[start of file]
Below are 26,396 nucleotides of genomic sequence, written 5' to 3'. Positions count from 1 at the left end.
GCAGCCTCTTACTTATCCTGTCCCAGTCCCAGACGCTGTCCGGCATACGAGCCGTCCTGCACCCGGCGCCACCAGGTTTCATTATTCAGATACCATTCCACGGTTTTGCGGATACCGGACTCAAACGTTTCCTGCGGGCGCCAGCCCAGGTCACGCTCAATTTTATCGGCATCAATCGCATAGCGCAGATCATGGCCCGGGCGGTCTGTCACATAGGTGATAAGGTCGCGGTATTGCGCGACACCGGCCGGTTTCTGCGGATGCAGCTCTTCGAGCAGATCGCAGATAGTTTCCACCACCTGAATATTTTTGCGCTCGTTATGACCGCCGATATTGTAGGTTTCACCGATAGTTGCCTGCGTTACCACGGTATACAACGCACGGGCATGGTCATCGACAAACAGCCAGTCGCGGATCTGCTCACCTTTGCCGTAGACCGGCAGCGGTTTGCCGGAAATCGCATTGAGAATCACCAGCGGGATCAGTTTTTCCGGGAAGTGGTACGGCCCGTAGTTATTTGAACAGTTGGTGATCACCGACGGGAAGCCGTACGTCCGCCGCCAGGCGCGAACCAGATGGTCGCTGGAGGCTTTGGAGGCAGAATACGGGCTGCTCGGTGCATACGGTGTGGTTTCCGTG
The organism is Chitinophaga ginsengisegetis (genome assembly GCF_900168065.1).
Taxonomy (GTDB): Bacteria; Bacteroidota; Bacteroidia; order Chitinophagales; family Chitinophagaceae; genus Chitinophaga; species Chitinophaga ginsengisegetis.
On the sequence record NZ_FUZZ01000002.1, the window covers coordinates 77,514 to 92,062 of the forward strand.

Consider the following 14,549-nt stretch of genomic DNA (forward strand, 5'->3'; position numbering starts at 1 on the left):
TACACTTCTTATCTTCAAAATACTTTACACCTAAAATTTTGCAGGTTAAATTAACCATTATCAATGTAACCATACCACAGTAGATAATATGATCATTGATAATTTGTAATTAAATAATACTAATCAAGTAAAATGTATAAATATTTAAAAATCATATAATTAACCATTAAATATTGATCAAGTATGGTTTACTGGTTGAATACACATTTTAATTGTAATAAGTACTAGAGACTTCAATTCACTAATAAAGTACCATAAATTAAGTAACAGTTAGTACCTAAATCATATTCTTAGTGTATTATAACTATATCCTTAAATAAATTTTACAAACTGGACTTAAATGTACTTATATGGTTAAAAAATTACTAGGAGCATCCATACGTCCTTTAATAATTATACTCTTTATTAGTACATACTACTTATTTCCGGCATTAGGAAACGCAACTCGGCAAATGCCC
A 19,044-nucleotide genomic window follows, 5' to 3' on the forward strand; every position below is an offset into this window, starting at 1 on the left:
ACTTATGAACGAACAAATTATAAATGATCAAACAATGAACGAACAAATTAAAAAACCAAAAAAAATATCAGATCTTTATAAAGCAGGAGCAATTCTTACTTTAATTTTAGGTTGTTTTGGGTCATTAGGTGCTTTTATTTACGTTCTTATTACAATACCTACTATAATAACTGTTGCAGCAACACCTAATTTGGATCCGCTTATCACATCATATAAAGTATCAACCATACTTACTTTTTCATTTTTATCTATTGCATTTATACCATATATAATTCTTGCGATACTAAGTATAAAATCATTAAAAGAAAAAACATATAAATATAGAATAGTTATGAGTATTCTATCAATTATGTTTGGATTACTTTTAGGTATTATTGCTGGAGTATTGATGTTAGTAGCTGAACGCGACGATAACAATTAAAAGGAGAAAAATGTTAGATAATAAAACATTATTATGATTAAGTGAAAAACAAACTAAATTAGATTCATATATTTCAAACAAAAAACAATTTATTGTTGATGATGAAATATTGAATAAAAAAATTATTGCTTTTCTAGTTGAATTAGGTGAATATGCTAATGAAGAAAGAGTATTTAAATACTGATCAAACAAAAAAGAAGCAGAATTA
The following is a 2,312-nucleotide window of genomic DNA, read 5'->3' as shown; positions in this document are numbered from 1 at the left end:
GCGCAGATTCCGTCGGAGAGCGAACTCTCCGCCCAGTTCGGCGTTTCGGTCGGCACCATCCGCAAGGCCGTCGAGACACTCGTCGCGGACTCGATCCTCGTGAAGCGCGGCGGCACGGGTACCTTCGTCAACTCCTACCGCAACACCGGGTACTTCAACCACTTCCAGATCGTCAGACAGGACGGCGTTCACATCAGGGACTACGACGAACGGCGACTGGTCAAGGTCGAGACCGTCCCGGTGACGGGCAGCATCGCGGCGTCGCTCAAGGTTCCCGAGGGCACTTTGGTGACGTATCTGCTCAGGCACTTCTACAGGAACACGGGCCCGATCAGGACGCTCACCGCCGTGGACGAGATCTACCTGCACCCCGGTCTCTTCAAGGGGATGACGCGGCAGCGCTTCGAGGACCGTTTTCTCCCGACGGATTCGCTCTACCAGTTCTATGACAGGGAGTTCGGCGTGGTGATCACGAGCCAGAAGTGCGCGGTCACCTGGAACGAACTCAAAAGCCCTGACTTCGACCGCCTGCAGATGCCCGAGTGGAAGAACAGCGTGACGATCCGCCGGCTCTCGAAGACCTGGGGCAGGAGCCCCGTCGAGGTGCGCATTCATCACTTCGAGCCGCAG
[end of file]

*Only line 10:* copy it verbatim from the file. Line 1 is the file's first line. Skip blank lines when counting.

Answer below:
The following is a 2,312-nucleotide window of genomic DNA, read 5'->3' as shown; positions in this document are numbered from 1 at the left end: